At the University of Pittsburgh, Frederick starred on the award-winning debate team, graduated with highest honors in political science and became the school’s first Rhodes Scholar. He earned a doctorate of comparative politics from Oxford and a law degree from the University of Texas at Austin. He clerked for U.S. Supreme Court Justice Byron R. White.Eventually, he worked for the Solicitor General, who represents the federal government in cases before the U.S. Supreme Court. As an assistant to the Solicitor General, Frederick learned how to strategize and fashion strong government positions. But like a tough prosecutor who becomes a skilled defense lawyer, Frederick switched sides and parlayed his knowledge and experience into victories for a wide range of private-sector clients, including States in boundary disputes, a foreign governmental entity that sells electricity in the United States, large and small companies, and individuals.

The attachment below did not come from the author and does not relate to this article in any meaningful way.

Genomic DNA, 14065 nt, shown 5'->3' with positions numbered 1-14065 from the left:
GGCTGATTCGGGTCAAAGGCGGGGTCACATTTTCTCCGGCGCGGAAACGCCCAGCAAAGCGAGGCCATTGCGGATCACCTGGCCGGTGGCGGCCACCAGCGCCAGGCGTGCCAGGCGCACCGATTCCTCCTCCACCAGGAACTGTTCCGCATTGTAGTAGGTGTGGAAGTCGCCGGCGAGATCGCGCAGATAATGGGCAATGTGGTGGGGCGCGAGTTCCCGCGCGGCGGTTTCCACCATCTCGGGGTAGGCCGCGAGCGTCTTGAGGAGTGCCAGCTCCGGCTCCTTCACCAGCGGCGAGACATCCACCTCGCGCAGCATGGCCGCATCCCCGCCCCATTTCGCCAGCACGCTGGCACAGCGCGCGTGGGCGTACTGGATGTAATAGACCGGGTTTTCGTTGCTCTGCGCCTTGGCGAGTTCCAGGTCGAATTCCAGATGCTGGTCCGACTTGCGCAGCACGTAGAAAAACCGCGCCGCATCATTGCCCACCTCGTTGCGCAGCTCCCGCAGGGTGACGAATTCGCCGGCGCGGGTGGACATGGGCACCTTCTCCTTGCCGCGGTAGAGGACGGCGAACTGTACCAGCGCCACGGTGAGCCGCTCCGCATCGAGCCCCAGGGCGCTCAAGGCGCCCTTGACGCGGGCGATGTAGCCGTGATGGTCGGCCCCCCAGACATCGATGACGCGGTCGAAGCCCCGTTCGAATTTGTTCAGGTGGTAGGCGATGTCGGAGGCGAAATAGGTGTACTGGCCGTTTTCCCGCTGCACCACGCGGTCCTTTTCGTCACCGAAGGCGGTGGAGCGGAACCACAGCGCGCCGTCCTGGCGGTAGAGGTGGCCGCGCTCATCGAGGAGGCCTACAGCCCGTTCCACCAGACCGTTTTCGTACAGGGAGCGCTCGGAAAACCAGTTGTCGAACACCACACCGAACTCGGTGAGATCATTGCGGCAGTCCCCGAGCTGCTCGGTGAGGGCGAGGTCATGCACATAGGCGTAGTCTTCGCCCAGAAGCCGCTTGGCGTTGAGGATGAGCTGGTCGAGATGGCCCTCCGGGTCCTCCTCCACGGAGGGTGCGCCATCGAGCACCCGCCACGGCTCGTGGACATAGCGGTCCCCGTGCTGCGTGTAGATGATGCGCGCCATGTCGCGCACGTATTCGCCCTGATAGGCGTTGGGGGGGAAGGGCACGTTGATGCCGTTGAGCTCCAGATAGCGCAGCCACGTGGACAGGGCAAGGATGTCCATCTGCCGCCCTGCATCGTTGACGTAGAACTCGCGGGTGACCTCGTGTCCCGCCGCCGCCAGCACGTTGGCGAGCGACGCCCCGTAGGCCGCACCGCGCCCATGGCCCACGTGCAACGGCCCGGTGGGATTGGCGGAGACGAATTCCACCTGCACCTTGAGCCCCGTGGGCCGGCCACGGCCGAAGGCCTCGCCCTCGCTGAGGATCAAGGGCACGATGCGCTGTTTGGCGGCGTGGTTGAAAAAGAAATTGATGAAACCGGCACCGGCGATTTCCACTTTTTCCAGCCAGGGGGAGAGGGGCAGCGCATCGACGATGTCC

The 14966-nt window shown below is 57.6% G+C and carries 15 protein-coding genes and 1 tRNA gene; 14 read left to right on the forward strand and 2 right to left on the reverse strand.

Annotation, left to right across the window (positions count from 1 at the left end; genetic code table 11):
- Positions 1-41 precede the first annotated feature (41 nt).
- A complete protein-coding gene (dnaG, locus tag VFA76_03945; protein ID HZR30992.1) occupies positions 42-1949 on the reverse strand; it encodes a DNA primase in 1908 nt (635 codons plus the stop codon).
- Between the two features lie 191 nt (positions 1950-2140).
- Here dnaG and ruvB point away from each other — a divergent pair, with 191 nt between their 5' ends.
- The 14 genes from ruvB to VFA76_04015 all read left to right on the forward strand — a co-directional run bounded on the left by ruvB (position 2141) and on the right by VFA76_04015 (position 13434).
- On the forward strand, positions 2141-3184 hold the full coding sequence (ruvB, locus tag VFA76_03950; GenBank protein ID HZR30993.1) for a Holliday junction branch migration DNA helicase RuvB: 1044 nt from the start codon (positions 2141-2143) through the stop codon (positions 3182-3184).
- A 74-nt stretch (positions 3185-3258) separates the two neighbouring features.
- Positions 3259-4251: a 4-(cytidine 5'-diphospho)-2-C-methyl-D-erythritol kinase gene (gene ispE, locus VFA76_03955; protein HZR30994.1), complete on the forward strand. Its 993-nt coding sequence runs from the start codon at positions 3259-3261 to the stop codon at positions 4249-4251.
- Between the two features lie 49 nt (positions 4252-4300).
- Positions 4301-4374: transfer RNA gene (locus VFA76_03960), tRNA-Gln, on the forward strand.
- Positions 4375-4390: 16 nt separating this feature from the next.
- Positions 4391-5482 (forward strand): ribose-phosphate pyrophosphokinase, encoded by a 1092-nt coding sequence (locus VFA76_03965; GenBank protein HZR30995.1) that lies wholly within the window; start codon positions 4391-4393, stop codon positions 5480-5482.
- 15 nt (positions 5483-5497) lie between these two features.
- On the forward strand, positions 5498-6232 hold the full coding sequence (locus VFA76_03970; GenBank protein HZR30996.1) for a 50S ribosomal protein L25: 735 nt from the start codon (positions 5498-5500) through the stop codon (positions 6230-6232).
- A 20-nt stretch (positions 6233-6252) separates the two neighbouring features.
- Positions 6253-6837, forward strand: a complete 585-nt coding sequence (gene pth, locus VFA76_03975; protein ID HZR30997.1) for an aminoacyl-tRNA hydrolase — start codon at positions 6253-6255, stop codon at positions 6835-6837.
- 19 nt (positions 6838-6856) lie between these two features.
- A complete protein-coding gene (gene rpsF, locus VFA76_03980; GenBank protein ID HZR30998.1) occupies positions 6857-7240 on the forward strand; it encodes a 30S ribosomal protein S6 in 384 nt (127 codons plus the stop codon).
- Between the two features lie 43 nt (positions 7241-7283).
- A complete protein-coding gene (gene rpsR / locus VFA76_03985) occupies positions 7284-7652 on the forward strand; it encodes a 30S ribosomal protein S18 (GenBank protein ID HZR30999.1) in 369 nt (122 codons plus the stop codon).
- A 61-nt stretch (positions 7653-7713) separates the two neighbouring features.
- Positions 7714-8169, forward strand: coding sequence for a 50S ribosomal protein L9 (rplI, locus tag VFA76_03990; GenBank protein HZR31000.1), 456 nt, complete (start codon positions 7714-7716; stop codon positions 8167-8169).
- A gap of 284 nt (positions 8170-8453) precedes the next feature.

In 2008, he represented a Vermont woman who sued a drug manufacturer after complications from an injection led to the amputation of her arm. Diana Levine claimed Wyeth Pharmaceuticals failed to include a warning label describing potential injuries from the manner in which she was injected with the drug. Wyeth argued that its warning label was approved by the Federal Drug Administration and preempted state standards of care and remedies.
The dispute reached the high court. Frederick’s adversaries included former Solicitor General Seth Waxman (once his boss) and former Acting Solicitor General Edwin Kneedler (once his mentor). “I don’t think anybody predicted we were going to win,” Frederick says.